Frank about Faith

Frank about Faith Damian and St Peter in the Danny Boyle-directed Millions (2004).
Gratitude to the stories that formed him drives one of England’s leading Catholic writers, writes Greg Daly


Liverpool, that most Irish of English cities, is still a place with Catholicism in its bones, and a natural home even now for the Liverpool-born writer Frank Cottrell-Boyce.

“I have been other places,” he says, having studied and earned a doctorate in Oxford where he met his wife Denise, and having spent a year with the family in France, “but I came back. It was cheap – it was very cheap – and if you’re a writer that’s quite a factor. And then there’s the company: I like to have a parish, to be somewhere where Catholicism is fairly normal, if you like.”

One of the things the Merseyside city is famous for is talk, perhaps a legacy of its Irish heritage.

“There’s a lot of talk,” says Frank. “On the train you’d talk to each other. Everyone’s got a story. It is a talkative city, and I do enjoy that. I enjoy the fact that if you’re sitting next to someone on the train, on the Merseyrail, they are going to tell you something. You don’t have to do that Alan Bennett thing of listening in to people, because they’ll talk to you anyway.”

Even readers of The Irish Catholic who haven’t heard of Frank’s name will know at least some of work, not least the spectacular 2012 opening ceremony of the London Olympics, which he wrote in collaboration with director Danny Boyle, designer Mark Tildesley, and a few others.

Over the years, though, he’s written screenplays for a host of films, episodes of Doctor Who, and children’s books ranging from The Unforgotten Coat and The Astounding Broccoli Boy to sequels to Ian Fleming’s Chitty Chitty Bang Bang.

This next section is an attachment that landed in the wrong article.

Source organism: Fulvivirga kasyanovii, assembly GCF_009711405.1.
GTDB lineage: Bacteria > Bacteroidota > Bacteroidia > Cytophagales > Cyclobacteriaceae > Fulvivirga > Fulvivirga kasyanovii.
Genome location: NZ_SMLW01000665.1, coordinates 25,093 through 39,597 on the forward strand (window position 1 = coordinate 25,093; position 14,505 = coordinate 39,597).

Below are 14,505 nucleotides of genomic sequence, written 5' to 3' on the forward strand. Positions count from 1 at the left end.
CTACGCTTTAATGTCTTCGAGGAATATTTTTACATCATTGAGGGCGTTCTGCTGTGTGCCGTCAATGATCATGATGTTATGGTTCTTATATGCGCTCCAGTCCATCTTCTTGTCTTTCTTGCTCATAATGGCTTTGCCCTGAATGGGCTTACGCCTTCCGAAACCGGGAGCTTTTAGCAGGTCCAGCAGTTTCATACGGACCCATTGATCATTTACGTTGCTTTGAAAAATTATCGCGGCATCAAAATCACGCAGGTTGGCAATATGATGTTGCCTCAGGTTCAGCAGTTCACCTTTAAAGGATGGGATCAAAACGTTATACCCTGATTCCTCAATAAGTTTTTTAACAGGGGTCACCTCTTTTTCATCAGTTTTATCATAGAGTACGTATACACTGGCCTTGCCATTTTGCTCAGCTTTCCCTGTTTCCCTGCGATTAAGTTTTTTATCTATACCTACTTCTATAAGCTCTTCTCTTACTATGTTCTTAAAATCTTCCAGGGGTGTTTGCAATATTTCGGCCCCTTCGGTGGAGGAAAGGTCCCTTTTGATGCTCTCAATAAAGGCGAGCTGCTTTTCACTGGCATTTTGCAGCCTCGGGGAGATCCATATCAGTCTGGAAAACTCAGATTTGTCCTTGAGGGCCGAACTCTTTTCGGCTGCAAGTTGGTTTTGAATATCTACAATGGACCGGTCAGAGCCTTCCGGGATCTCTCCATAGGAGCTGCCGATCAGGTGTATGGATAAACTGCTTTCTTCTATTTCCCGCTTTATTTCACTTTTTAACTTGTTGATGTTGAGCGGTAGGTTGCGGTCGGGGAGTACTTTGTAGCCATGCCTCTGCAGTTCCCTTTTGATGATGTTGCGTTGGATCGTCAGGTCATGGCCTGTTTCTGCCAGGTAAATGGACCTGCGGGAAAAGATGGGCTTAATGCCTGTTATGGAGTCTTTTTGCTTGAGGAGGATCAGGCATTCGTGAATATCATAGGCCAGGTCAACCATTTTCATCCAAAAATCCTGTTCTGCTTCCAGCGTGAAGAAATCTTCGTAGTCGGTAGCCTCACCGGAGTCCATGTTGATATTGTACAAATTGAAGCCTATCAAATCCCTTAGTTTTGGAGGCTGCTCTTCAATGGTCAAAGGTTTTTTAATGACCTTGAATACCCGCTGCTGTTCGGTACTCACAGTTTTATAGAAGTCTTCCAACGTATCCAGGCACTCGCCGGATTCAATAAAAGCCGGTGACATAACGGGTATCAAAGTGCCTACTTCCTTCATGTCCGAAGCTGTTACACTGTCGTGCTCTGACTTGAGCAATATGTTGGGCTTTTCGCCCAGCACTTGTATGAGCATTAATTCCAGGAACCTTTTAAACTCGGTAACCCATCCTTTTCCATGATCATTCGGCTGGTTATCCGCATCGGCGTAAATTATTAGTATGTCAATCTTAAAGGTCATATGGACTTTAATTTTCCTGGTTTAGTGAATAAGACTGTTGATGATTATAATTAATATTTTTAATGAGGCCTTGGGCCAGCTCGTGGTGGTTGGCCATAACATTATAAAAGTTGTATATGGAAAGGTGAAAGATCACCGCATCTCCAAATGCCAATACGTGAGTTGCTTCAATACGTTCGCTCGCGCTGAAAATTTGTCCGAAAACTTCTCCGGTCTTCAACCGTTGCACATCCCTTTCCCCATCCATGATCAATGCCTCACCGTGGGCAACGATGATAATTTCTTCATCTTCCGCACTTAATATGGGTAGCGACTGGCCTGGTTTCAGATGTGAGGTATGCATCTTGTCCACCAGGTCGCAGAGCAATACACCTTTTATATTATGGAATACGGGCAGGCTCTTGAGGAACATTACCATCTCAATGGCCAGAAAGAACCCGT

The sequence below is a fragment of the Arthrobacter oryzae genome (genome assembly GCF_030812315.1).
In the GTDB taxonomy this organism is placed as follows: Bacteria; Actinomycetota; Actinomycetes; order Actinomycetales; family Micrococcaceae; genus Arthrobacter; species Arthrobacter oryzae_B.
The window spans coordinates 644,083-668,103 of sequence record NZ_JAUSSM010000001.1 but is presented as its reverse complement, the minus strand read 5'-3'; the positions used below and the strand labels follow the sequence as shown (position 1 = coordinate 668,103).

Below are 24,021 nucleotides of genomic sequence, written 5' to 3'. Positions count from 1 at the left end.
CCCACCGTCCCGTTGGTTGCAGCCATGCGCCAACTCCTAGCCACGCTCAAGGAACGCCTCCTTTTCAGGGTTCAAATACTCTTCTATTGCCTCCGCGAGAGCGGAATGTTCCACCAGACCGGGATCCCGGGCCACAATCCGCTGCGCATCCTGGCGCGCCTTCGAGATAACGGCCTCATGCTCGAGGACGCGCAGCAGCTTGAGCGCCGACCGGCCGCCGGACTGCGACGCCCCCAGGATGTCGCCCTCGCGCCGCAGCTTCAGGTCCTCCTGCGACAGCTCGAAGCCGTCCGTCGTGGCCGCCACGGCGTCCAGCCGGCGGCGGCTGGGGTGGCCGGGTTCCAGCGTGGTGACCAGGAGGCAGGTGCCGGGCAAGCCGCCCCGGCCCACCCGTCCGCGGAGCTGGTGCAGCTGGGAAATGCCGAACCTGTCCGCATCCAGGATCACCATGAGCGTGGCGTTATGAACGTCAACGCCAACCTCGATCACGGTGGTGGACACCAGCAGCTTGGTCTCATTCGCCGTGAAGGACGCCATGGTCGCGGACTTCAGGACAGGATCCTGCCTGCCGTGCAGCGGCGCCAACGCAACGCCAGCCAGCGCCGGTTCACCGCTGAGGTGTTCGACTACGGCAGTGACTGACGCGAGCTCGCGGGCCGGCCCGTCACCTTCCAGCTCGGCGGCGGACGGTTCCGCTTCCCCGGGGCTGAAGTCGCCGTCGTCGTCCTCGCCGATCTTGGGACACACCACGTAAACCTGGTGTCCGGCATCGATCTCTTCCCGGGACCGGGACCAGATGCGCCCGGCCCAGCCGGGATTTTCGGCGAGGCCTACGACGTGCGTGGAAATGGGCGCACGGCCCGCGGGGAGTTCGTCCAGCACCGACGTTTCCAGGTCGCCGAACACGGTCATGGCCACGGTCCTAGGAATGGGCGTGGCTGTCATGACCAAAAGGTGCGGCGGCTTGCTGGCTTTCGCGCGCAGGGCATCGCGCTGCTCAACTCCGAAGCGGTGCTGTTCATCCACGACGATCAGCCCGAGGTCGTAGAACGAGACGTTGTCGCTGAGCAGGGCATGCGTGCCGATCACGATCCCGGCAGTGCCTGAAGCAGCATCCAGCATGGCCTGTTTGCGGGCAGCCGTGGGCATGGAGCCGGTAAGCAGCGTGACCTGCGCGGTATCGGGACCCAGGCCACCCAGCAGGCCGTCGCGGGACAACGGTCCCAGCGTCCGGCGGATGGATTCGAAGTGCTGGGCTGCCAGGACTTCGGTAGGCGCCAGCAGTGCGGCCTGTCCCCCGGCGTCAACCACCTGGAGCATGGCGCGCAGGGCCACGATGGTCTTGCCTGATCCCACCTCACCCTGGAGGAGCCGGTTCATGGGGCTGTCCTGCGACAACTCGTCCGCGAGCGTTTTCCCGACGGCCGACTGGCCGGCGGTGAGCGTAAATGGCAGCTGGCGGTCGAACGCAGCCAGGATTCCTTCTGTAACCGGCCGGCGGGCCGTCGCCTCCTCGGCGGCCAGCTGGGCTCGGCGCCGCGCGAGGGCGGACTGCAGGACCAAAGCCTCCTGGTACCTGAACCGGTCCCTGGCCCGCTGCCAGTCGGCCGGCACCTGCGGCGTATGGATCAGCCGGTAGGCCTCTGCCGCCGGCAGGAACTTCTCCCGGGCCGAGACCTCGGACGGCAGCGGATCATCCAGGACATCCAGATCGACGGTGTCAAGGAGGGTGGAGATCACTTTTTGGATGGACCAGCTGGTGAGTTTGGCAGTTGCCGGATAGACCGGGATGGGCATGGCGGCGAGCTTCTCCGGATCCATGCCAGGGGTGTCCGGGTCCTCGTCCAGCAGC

With such a pedigree in children’s writing, not to mention seven children, it’s hardly surprising that Frank takes a keen interest even now in Christmas stories and is a huge fan of the 1984 BBC series The Box of Delights, based on a 1935 John Masefield novel, as well as Susan Cooper’s thrilling childhood fantasy The Dark is Rising.

These are “the great childhood winter books”, he says. “Those two and A Christmas Carol, obviously – they’re my three. Every Advent we re-watch The Box of Delights on Sunday evenings. We watch it episode by episode throughout Advent. It’s just brilliant. It’s just fantastic.”

Returning to traditional stories are a natural thing over the Christmas period, he explains.

“The stuff that we read every Christmas? I definitely read The Dark is Rising,” he says, reiterating that it’s a “great winter book”.

“My wife always reads the kids The Christmas Mystery by Jostein Gaarder – he’s the guy who wrote Sophie’s World,” he continues. “That’s like an Advent calendar book. It travels back through history to the Nativity. It’s an amazing piece of work, actually. It’s staggeringly ambitious.

“That’s what I love about children’s fiction: it’s so much more ambitious than adults’ fiction. Well, that’s a terrible thing to say, but it can deal with big ideas and big concepts,” he says.

“I like personally Tove Jansson, who wrote the Moomin books,” he continues, citing one particular Moomin story, ‘The Fir Tree’.

“It’s set in the middle of winter, when they hibernate, and someone says ‘Oh God, Christmas is coming’ and they wake up to this atmosphere of panic, and just assume that Christmas is this monster that has to be placated with a tree,” he says. “So they have this tree, and they put all their possessions around it and leave it outside to kind of scare the monster off.”

Such stories, he says, did a huge amount to form him.

“The reason I’m a children’s writer is that I think the books that I read when I was between nine and 11 really shaped me, and I feel really grateful to them. They would definitely be the Moomin books – what I love about them is that they’re all about family. Quite a lot of children’s books are not about family, they’re about escaping from family.”

Roald Dahl might be an obvious example of this, with the dramatic opening lines of James and the Giant Peach, but he’s hardly alone in taking this approach.

“It’s with everyone! Roald Dahl does it with more panache – so this kid’s parents were killed by a rhinocerous – but there are realistic ones too, where a kid is evacuated or sent away with measles or Mum and Dad are away or whatever. But when I look at Moomin books, the whole family’s on the adventure. So they were big for me.”

Another key influence on him was Ursula le Guin’s Earthsea novels,